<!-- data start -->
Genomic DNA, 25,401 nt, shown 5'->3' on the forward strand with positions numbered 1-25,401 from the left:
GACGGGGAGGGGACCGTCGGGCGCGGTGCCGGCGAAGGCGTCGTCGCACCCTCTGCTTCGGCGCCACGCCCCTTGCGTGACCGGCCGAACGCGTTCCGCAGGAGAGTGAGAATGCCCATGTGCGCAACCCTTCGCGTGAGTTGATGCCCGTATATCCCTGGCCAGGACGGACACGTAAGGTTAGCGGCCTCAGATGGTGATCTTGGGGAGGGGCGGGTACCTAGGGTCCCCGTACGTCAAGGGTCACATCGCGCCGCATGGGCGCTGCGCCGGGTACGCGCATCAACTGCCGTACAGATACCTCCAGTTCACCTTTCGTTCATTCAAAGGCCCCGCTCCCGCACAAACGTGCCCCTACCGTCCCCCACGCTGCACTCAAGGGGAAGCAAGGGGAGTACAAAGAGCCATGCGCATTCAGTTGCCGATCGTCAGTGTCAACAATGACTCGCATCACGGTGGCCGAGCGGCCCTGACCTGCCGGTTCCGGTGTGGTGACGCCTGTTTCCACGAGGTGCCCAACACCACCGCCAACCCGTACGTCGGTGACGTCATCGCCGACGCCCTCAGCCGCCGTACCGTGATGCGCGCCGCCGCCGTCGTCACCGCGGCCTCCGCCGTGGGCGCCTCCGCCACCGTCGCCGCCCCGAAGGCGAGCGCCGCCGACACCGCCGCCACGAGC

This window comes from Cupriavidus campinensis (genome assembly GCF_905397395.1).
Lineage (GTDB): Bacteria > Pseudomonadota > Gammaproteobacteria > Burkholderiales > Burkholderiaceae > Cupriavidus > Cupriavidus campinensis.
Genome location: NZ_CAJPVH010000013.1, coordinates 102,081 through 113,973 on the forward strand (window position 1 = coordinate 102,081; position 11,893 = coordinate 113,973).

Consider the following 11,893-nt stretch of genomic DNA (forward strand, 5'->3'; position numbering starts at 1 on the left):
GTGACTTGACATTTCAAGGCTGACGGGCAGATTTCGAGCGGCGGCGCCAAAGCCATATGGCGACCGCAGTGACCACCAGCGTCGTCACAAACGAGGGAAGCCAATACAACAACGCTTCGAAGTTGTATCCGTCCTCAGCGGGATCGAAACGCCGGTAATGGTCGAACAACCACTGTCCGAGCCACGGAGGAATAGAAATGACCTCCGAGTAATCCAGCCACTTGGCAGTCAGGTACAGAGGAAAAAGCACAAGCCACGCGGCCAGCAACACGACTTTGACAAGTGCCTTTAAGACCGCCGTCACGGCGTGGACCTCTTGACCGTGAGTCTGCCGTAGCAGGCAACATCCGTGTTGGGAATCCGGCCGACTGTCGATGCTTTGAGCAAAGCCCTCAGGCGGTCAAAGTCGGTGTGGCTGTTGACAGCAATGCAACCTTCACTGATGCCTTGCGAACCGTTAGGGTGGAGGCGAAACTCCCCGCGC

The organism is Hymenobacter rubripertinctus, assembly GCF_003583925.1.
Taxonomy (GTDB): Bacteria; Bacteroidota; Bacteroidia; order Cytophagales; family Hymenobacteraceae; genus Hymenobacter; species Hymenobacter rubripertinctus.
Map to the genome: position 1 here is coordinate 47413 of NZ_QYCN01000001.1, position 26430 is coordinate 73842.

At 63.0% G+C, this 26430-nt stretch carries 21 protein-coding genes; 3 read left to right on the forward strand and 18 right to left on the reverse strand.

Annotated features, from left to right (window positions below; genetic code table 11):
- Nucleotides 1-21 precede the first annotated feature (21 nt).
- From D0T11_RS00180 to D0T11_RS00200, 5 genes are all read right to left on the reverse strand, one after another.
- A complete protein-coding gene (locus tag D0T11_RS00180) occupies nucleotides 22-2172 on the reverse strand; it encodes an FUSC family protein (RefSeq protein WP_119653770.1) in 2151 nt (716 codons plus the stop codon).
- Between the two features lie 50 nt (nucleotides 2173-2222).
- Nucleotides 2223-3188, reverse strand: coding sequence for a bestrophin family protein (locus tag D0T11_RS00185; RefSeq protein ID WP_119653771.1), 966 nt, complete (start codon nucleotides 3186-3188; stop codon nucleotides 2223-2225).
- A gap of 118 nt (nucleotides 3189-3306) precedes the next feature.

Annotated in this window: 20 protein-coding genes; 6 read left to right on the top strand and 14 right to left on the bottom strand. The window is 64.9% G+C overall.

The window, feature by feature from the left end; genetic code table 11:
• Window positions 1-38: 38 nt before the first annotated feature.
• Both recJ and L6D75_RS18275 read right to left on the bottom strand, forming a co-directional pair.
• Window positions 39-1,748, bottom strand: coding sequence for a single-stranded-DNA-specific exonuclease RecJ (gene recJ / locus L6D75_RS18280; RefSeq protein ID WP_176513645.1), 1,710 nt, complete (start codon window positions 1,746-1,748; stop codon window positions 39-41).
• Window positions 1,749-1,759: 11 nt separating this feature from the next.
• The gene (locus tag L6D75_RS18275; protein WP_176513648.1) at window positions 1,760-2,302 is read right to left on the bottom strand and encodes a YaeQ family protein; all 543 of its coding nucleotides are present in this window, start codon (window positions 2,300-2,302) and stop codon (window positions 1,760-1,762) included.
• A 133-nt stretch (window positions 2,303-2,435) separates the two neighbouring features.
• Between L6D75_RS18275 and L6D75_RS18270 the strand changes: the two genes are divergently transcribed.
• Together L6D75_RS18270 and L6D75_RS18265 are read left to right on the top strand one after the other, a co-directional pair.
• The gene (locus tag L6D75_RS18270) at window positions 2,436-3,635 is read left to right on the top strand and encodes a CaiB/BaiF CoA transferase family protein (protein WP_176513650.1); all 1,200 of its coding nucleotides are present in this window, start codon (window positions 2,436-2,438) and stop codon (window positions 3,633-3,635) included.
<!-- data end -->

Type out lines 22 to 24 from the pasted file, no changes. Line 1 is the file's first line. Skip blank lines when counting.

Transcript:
• Both recJ and L6D75_RS18275 read right to left on the bottom strand, forming a co-directional pair.
• Window positions 39-1,748, bottom strand: coding sequence for a single-stranded-DNA-specific exonuclease RecJ (gene recJ / locus L6D75_RS18280; RefSeq protein ID WP_176513645.1), 1,710 nt, complete (start codon window positions 1,746-1,748; stop codon window positions 39-41).
• Window positions 1,749-1,759: 11 nt separating this feature from the next.